Liverpool Sound and Vision Rating * * * *
There is magic within the mind of Geoff Johns that somehow seems out of phase with the rest of humanity, for who can argue against the man who turned round the fortunes of Aquaman and revitalised the whole D.C. universe, if that is not magic then the whole concept of art is somehow askew.
That magic touch can only take you so far though and there are times when the idea of recreation, of reimagining a character’s origins or beginnings can place the artist and writer at odds with the long term fan or even those that have been captivated by a different medium’s take on the subject. Batman: Earth One is a captivating portrayal of how Alfred came into the young life of Bruce Wayne, the arrogance and selfishness of the boy indirectly leading to his own parents senseless murder and how the two found, if not peace, then the urgency to come to terms with the aftermath of it all. When viewed against the hit television series Gotham, some parallels can be observed but sheer force of technical enjoyment, Batman: Earth One perhaps gives a greater perspective of the shadow to come, if not the absolute thrill ride that Gotham offers.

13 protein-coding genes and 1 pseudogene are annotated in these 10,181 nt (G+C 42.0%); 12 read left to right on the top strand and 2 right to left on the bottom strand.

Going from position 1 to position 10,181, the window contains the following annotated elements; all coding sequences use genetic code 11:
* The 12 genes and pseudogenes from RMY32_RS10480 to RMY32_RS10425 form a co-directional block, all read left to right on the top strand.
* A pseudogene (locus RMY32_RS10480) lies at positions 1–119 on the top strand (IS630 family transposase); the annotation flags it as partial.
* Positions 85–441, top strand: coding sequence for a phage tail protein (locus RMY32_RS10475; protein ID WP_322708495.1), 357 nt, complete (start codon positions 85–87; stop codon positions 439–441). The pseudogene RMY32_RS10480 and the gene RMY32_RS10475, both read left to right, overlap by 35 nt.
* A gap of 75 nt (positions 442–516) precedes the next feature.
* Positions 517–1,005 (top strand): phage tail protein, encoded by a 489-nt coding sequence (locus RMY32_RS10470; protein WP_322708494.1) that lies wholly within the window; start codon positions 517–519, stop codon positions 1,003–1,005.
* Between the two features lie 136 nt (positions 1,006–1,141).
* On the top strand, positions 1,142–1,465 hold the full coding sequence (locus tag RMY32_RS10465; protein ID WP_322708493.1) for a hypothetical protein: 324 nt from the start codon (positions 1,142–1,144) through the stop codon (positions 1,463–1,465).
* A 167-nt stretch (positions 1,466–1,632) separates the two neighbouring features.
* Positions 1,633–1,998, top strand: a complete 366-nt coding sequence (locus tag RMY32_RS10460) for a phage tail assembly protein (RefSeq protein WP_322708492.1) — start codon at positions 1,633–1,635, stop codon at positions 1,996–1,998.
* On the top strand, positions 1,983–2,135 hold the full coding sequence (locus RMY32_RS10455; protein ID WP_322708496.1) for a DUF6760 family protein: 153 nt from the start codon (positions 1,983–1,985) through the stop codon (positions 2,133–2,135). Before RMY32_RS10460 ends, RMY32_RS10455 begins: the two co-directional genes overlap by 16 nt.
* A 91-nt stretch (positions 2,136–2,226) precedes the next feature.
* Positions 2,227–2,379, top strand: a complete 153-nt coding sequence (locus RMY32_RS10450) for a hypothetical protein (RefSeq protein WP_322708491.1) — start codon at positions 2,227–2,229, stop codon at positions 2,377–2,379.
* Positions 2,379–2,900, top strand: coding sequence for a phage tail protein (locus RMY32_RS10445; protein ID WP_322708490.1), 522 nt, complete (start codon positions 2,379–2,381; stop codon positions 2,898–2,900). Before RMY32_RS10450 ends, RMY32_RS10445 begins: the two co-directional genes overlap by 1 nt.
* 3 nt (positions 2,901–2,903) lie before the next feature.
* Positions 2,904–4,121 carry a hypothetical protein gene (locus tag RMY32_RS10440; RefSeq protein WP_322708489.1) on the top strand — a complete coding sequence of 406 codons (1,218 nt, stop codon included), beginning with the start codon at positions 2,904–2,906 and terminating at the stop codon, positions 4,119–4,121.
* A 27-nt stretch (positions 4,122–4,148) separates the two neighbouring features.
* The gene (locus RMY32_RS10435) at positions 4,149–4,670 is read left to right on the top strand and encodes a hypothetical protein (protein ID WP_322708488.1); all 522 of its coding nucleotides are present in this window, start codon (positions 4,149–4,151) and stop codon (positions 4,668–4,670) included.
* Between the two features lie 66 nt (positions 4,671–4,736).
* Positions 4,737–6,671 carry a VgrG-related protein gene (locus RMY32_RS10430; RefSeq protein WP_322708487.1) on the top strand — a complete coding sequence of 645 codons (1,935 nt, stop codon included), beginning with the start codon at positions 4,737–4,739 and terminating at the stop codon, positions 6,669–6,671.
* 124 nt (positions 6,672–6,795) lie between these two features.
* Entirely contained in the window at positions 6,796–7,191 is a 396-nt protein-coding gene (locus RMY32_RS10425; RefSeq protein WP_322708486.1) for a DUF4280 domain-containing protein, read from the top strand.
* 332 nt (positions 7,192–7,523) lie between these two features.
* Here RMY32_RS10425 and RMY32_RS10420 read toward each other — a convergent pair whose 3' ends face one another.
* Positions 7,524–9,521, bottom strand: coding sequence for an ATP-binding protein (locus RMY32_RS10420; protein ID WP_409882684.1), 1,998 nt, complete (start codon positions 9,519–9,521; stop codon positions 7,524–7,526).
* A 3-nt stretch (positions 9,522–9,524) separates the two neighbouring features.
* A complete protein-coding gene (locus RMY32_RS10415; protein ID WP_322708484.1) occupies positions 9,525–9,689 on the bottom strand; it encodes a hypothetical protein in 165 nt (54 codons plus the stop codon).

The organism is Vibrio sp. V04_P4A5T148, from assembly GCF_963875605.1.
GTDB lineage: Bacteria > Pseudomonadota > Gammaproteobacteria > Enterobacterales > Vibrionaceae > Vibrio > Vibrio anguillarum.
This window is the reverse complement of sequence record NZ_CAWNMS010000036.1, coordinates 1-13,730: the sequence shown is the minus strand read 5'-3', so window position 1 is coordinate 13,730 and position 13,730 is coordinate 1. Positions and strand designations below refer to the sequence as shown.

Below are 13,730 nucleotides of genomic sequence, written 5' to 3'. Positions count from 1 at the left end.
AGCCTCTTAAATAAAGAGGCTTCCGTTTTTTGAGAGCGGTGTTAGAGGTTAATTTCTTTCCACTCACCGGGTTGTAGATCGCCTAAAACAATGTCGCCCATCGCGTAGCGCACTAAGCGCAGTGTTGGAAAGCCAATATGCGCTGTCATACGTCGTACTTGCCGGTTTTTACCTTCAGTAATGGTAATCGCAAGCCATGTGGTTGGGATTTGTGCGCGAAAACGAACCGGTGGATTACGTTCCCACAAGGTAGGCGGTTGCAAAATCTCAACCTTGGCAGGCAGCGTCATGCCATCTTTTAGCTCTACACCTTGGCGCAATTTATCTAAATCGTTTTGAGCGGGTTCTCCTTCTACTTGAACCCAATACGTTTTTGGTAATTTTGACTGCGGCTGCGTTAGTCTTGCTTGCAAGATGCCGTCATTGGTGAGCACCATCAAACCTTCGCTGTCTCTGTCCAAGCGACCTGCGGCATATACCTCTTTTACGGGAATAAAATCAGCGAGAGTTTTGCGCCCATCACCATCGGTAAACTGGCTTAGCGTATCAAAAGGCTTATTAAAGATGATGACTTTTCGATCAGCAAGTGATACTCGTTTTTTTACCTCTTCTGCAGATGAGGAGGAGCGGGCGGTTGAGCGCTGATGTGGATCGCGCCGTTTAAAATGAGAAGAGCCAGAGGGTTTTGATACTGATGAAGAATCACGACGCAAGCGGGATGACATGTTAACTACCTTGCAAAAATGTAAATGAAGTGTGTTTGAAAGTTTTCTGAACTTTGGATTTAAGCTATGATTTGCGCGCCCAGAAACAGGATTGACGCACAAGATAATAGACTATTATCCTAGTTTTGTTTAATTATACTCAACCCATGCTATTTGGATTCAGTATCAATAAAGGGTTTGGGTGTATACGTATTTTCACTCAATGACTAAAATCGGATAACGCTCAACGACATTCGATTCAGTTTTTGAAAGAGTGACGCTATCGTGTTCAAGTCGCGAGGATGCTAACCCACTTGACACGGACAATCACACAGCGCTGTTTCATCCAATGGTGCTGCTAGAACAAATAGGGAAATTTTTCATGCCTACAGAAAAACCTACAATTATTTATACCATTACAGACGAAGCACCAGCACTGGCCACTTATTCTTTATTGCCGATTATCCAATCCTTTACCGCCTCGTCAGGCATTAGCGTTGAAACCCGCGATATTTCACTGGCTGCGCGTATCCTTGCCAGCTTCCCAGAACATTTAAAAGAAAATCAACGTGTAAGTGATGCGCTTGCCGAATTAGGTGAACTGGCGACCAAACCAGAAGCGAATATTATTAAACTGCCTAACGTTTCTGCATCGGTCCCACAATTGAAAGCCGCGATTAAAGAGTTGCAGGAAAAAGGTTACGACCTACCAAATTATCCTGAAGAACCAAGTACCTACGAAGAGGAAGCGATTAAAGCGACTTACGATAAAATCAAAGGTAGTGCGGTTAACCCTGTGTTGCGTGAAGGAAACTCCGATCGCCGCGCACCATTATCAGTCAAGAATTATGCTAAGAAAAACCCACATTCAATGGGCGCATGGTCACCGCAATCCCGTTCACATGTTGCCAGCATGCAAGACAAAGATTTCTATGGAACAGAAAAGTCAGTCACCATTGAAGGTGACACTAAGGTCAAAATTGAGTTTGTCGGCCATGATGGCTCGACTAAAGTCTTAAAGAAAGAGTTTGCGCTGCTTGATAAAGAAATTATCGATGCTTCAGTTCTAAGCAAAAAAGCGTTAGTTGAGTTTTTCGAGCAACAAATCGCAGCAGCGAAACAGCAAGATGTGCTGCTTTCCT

With stunning artwork that is both mischievous in its expectancy and brooding in its delivery, the history of Batman may be turned slightly but it doesn’t derail itself in chasing an audience with sensationalism or awkward metaphor. This is a story in which a certain degree of cleansing is to be observed, perhaps it takes off the rough edges attributed to it from decades and layers of additional information, of characterisation that seems out of place; if you must begin again, especially with a character so beloved as Batman, then giving it responsibility and honour is the only way to go and in Batman: Earth One that responsibility is shown, the respect is absolute and the final offering a marvellous piece of graphic illustration.
A graphic novel that revels in its history whilst pushing the character onwards, such a move is to be applauded.
Batman: Earth One is available to purchase from Worlds Apart on Lime Street, Liverpool.
Ian D. Hall